Women's Prize Longlist 2019 Reviews

Women’s Prize Longlist Review – Praise Song for the Butterflies

Praise Song for the Butterflies.jpg

 

Publisher: Jacaranda

Format: Hardback

Pages: 264

Rating: 5/5

Book Depository: Hardback

 

Abeo is a happy, healthy nine year old living in West Africa with her loving parents. She is comfortable and safe. That is, until her father falls victim to a string of bad luck. Then Abeo’s life changes forever. Her father takes her to a shrine to become ‘trokosi’, which means she will be forced to practice ritual servitude, or slavery. Abeo is abused for her entire adolescent life, until finally, someone sees her pain and attempts to free her. 

McFadden’s writing is hard hitting and to the point. Ritual servitude is something horrific that needs to be discussed and the author does this extremely effectively within this book. The speech is frantic and desperate at times, and at others, hopeless and desolate, which perfectly matches the content of the story. I understand some people wouldn’t gel with this type of writing, but I thought it was appropriate and clever.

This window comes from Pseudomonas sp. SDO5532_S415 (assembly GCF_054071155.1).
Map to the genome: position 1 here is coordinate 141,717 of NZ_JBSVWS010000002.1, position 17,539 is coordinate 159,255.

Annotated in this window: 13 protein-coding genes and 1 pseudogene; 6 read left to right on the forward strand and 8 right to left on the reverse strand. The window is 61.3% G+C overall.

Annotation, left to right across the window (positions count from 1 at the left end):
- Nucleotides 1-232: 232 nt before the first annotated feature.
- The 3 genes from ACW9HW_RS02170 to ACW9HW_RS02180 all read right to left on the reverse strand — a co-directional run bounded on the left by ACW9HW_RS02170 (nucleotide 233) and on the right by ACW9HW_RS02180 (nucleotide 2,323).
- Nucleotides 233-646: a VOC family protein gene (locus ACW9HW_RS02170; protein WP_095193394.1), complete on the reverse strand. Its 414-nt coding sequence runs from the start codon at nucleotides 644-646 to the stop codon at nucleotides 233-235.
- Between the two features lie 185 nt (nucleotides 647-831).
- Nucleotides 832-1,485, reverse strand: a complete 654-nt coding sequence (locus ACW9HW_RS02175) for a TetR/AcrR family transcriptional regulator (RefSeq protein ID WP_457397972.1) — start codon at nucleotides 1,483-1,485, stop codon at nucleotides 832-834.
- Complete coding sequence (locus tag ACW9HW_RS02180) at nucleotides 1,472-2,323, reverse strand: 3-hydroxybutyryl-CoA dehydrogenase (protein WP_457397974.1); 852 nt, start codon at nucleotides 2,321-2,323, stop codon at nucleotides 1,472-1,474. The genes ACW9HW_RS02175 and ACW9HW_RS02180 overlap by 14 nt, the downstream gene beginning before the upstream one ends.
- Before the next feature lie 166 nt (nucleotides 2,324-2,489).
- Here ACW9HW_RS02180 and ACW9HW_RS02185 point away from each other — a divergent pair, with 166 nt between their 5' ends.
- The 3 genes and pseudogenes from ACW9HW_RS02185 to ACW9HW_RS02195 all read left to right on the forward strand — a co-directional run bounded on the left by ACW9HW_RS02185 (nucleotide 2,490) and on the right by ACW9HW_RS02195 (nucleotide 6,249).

Each character within the book is there for a reason – either to highlight how disturbing the concept of ritual servitude is, or to emphasise Abeo’s difficult acclimatisation back into a world where she is free. There were many severely dislikeable characters, who made me so angry sometimes I was forced to put the book down for a while and return to it later. 

As discussed above, despite the book’s short length, it is by no means an easy read. It broke my heart, for example, when Abeo was driven to the shrine by her father, Wasik, especially because she blamed herself. There are trigger warnings for rape, violence, suicide, slavery and loss of a parent, so if any of these topics are particularly difficult for you to read about, I’d suggest potentially avoiding this one. 

I would thoroughly recommend this book and it is a shame it didn’t make the shortlist, as it is definitely one of my favourites so far. I’m interested to visit McFadden’s other literary works, and am also intrigued to see what she does in the future. 

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2 thoughts on “Women’s Prize Longlist Review – Praise Song for the Butterflies”

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